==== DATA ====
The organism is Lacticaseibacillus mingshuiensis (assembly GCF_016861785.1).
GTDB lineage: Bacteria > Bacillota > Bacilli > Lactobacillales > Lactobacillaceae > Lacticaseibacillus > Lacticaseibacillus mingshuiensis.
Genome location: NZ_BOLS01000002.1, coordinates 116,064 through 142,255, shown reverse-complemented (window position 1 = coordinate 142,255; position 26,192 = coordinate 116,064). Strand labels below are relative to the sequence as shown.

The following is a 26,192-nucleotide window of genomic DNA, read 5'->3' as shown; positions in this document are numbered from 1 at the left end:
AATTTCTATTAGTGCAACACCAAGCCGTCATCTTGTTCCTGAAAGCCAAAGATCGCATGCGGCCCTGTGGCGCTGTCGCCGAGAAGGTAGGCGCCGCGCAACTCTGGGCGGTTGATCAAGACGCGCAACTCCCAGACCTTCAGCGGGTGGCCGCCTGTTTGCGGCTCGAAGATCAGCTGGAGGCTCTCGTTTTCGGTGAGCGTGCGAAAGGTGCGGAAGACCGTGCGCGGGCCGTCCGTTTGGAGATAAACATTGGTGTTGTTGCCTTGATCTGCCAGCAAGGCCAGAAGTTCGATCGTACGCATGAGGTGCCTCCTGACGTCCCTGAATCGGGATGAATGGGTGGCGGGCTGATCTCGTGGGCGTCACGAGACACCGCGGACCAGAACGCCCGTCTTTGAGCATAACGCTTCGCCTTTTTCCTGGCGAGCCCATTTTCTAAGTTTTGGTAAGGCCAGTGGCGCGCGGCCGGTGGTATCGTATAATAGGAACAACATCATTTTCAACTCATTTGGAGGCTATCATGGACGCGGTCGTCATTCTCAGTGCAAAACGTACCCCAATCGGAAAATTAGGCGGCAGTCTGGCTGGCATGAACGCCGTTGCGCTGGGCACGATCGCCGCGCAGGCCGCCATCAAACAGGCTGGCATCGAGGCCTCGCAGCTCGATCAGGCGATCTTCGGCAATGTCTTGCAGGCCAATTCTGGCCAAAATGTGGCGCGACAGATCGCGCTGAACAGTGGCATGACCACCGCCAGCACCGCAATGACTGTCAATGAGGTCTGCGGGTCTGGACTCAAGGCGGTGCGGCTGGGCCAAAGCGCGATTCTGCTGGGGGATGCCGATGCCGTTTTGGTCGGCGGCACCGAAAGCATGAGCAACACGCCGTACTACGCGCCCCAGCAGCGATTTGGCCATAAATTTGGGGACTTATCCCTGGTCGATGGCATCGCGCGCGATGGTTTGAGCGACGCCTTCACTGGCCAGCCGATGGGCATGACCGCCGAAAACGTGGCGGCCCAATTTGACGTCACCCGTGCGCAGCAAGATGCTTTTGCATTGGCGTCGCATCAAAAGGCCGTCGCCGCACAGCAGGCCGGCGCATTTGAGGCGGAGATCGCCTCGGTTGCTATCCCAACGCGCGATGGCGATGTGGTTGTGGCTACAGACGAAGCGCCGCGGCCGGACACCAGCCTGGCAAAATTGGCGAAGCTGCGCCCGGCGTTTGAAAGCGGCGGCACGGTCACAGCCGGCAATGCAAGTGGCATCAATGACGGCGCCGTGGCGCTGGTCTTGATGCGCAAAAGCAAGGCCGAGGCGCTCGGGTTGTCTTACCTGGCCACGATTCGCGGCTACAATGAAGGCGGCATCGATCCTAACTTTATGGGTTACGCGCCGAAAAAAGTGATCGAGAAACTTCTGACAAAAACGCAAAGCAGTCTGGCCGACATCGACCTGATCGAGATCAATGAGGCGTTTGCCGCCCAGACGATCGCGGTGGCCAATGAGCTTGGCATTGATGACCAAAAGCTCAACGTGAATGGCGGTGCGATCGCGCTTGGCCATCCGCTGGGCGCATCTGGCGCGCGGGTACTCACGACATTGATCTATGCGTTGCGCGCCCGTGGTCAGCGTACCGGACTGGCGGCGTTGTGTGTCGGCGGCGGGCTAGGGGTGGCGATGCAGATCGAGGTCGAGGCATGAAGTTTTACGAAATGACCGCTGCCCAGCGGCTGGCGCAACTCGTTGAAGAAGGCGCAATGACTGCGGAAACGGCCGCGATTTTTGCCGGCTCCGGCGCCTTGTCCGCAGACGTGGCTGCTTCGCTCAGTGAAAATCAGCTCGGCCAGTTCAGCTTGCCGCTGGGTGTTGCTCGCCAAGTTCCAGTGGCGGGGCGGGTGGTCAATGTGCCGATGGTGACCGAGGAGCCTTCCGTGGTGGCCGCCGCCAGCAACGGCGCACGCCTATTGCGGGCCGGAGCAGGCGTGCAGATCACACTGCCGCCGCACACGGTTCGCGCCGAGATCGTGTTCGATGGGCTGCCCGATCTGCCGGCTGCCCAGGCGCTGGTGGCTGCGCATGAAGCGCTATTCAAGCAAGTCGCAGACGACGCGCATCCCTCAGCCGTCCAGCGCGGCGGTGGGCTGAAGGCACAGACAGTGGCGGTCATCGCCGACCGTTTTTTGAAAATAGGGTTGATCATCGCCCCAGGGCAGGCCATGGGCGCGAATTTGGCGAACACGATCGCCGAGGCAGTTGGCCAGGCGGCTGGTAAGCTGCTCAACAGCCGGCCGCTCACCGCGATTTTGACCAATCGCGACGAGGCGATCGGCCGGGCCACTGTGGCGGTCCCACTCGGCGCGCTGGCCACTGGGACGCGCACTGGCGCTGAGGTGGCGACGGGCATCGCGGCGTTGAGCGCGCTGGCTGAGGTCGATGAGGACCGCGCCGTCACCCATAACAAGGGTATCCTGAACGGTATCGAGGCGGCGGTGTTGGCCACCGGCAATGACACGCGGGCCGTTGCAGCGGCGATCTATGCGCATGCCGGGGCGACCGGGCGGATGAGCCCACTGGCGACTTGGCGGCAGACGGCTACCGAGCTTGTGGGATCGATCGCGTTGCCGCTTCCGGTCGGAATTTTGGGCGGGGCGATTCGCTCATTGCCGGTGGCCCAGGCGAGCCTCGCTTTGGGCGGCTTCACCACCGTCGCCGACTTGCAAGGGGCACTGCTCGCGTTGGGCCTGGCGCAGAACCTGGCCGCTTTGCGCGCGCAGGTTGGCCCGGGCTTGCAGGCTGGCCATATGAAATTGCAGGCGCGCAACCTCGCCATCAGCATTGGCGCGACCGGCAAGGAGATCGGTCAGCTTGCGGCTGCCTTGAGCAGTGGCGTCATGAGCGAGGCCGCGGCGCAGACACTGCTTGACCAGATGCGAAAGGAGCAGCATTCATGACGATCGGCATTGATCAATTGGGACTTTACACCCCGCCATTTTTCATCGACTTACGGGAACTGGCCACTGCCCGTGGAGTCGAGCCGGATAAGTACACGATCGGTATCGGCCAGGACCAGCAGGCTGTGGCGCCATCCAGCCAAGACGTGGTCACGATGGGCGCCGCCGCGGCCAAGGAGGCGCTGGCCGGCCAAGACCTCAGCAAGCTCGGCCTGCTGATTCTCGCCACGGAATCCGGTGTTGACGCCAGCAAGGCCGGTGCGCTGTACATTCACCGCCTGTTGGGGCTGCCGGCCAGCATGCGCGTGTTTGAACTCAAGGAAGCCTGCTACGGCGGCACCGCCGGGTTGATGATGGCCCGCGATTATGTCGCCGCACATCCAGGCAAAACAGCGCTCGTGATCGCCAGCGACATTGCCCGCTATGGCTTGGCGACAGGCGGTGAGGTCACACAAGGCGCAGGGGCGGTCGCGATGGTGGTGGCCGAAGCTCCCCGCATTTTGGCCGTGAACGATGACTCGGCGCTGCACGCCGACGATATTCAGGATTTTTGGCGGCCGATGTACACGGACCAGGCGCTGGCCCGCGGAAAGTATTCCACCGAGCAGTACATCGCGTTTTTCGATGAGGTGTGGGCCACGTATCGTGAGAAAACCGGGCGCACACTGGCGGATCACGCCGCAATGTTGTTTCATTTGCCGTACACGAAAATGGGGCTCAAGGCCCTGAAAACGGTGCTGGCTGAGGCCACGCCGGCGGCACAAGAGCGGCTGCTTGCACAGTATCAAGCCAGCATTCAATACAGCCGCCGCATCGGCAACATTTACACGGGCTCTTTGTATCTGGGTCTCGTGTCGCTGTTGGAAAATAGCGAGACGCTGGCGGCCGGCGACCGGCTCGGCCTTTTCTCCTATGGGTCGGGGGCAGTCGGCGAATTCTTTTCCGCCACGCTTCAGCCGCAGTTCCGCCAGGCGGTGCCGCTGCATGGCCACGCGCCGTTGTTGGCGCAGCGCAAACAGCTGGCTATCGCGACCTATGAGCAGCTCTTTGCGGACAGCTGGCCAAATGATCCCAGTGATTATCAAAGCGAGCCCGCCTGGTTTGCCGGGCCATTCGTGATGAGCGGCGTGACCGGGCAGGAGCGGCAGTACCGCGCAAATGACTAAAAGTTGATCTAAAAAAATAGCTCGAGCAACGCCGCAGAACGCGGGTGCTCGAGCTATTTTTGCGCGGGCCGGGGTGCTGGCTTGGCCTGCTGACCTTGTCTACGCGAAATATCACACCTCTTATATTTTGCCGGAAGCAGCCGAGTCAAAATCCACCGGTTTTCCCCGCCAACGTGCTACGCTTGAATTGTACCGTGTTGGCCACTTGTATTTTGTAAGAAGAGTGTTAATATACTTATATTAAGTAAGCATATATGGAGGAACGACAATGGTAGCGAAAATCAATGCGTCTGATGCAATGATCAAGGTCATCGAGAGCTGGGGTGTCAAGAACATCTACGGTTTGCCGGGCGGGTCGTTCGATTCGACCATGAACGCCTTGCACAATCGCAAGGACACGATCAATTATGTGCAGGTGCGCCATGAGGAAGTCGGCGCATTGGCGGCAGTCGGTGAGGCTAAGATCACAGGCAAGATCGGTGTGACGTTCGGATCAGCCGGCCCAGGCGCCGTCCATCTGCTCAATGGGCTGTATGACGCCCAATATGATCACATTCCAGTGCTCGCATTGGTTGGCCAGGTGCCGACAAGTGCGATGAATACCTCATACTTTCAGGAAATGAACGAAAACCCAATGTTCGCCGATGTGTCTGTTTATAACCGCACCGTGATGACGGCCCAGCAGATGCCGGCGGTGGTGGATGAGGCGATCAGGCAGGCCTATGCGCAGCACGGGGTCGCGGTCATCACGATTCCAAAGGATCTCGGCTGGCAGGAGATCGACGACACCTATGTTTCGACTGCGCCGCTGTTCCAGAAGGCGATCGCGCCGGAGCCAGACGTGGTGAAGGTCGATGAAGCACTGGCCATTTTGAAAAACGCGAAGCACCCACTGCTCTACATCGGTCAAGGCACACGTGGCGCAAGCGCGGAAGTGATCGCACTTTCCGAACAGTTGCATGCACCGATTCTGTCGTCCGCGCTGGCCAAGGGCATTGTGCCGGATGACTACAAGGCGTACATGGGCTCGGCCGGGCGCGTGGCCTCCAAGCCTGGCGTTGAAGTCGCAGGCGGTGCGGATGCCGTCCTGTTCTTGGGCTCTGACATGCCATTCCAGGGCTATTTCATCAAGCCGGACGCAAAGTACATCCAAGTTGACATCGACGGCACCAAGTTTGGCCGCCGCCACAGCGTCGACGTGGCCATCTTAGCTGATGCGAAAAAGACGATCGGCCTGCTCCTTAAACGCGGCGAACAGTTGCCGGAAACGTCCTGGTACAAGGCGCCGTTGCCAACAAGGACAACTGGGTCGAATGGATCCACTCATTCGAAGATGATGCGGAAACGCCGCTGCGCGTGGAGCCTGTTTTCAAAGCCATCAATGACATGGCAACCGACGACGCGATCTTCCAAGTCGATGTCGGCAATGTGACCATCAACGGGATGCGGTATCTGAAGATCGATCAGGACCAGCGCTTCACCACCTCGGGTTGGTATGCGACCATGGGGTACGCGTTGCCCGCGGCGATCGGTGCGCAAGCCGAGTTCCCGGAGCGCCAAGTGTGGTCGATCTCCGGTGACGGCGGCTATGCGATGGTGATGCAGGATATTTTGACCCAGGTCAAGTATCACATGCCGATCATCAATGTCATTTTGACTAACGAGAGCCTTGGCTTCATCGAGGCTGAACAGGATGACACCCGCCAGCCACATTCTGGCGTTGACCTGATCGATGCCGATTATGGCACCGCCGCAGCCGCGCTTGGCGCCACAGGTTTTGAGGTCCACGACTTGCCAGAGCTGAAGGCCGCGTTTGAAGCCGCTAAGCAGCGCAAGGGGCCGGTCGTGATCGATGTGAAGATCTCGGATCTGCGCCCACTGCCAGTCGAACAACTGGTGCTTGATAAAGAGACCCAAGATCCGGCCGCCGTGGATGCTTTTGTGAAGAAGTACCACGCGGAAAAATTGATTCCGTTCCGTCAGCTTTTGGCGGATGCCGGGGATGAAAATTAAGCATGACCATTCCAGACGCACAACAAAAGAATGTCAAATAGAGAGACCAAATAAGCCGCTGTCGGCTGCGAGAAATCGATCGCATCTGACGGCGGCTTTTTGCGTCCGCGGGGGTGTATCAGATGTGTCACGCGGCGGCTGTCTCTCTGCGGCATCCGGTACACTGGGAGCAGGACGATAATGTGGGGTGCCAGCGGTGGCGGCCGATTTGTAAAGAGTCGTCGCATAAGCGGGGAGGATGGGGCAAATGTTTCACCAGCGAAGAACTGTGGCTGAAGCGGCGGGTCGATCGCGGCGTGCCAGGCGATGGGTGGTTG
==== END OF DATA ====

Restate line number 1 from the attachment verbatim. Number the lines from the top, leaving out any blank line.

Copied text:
The organism is Lacticaseibacillus mingshuiensis (assembly GCF_016861785.1).